An epiphytic herb growing to 50 cm. in height. Roots: No description given. Stems: No description given. Leaves: oblong with acute tips. Inflorescence: the plants are generally unifloral and will produce only one fully-developed flower on a 50 cm peduncle, but in the rare event that the plant manages to produce more than one flower bud, the more basal bud will generally spontaneously abort. Flowers: flowers are purple with white and dark-purple spots; dorsal sepal is elliptic-lanceolate, acuminate; lateral sepals are obliquely lanceolate, acuminate; and petals are obliquely lanceolate-elliptic, acuminate. The lip base is truncate and sub-sagittate in outline with a rounded apex. The disc of the lip has five parallel keels, two of which are covered completely by the apressed column while the other three extend past the column. The central keel is the longest and it almost reaches the lip apex. The column is oblong-oblanceolate with two conspicuous notches or teeth at the apex.
Known only from the type specimen collected on Mt. Sacranix near the city of Coban in the Department of Alta Verapaz, Guatemala.
Since this taxon is known only from the type specimen there is insufficient data to determine rarity or populations.
The description indicates that it was collected in primary forest on an oak tree at 1,600 meters above sea level. At the stated locality this would be the transitional boundary between humid broadleaf forest and cloud forest. This taxon seems to have a predilection for very humid, wet forests.
According to the authors of this species, Archila and Chiron, the plant can be distinguished from the closely related Barkeria spectabilis by its larger, more purplish flowers; the lip shape (sub-sagittate vs. ovate to oblong); and the five keels on the lip versus just three in B. spectabilis.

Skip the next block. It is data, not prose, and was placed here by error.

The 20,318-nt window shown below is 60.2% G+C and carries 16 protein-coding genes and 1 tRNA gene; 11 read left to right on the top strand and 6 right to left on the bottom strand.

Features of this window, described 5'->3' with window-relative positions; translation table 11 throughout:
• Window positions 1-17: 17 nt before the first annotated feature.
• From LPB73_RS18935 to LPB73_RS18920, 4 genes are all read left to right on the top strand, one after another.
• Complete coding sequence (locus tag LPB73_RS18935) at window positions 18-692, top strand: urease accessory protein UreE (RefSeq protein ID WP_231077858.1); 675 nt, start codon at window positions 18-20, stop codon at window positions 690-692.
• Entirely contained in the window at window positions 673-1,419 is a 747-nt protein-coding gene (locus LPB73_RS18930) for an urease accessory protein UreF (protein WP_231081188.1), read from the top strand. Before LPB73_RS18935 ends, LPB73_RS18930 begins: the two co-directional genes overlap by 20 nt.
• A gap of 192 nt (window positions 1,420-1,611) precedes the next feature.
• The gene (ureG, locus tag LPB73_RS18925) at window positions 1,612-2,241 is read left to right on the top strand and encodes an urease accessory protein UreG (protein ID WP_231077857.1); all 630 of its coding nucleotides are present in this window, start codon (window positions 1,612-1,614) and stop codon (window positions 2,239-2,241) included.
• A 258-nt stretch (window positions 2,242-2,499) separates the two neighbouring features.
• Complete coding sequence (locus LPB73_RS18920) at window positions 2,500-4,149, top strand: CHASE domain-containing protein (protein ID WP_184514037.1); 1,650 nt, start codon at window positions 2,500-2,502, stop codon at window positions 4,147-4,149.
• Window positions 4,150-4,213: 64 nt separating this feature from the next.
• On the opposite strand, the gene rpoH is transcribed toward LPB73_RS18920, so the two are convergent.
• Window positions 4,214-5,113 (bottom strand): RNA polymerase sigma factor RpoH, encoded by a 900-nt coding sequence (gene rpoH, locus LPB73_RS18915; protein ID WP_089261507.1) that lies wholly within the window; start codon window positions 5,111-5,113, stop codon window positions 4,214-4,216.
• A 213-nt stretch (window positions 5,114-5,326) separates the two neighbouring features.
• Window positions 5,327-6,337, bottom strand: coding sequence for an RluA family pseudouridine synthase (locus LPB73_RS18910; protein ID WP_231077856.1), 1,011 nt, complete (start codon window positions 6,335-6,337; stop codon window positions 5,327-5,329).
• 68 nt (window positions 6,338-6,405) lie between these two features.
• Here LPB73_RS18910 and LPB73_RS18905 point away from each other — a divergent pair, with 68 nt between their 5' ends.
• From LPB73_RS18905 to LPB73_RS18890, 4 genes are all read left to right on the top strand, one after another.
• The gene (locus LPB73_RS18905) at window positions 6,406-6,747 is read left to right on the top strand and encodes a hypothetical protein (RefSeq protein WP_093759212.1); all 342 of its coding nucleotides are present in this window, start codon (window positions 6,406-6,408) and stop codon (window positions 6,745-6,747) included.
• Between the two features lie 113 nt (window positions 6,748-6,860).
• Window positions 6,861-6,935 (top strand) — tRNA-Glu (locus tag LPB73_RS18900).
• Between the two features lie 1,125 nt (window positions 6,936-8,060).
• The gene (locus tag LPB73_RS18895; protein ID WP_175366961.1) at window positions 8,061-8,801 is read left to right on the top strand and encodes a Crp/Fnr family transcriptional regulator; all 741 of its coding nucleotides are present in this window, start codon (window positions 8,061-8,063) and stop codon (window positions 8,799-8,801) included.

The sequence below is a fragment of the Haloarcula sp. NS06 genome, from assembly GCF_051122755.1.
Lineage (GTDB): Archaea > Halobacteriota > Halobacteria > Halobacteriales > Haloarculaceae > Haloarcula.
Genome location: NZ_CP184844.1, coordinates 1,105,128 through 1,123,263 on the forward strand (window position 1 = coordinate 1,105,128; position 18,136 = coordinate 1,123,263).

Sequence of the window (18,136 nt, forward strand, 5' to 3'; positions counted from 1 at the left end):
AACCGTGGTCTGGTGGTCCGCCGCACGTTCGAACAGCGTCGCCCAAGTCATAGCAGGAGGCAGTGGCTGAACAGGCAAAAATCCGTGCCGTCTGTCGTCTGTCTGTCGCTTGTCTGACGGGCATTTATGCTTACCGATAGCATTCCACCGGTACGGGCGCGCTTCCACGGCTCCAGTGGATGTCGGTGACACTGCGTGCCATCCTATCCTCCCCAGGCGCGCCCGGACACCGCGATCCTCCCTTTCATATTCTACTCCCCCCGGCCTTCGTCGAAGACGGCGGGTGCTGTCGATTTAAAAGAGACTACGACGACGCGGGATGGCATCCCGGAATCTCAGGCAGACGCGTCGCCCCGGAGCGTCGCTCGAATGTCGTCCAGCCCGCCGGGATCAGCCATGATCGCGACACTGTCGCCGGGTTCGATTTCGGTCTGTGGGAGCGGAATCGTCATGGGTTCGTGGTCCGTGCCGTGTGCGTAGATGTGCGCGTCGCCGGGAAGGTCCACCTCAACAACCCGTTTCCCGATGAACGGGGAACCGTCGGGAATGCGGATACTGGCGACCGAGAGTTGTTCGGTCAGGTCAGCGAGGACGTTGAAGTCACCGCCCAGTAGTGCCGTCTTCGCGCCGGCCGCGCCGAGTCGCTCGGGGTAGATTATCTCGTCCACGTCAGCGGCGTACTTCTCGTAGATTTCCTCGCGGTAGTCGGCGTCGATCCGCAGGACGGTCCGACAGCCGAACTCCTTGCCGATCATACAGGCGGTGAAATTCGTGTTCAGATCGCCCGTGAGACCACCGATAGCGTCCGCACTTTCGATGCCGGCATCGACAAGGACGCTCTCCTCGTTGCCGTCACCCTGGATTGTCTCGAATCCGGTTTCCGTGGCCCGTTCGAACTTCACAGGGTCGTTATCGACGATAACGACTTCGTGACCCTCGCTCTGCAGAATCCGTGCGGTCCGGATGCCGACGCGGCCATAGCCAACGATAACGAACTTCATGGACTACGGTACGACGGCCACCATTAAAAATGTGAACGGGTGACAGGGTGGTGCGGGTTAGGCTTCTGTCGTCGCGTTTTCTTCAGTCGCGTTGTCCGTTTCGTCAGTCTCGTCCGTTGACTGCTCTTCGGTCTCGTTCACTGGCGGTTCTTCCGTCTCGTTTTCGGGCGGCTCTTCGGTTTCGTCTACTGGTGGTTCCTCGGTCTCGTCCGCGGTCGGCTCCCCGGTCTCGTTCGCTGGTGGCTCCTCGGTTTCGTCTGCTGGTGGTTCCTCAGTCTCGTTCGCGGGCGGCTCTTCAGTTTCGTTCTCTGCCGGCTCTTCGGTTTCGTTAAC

However, in our opinion, this taxon is just an aberrant form of B. spectabilis. Accordingly, it should be reduced in rank and subsumed as a heterotypic synonym of the latter. The differences in coloration and size of the flowers are variable features. As such, they should not be considered innate characteristics used to determine the limits of a new taxon. We are particularly troubled by the fact that there is no mention of any kind in the description of the general characteristics of the flowers observed in the population at the type locality, yet a single plant is seemingly being selected and proposed as a new species. Furthermore, the “difference” in lip shape is a meaningless feature since the outline of flower lips in B. spectabilis is extremely variable in terms of both shape and color. The only feature of B. archilarum that would perhaps be worthy of consideration as a novelty when compared to B. spectabilis would be the number of keels on the lip. Unfortunately, the botanical drawing provided in the description does not provide sufficient detail of this taxonomic feature to allow scientific interpretation, while the photograph of the flower only shows the three longest keels that extend out from underneath the column. Even if this floral characteristic was heritable, stable and widespread in the local population, none of which can be assumed from the scant and deficient information provided in the description, it would not be enough, in our estimation, to warrant describing this population of Guatemalan plants (or is it just a singular plant?) as a new species. We would propose renaming the plants referent to this taxon as B. spectabilis var. quinquecarinae, in reference to the five supposed keels on the lip, if subsequent investigations reveal that all of the Barkeria plants at the locality do, in fact, share this trait. But at this time we do not think that this taxon deserves the rank of species.
The type specimen was collected in May at the type locality, so its bloom time is probably similar to that of B. spectabilis.
To our knowledge, this taxon has never been used in any crosses.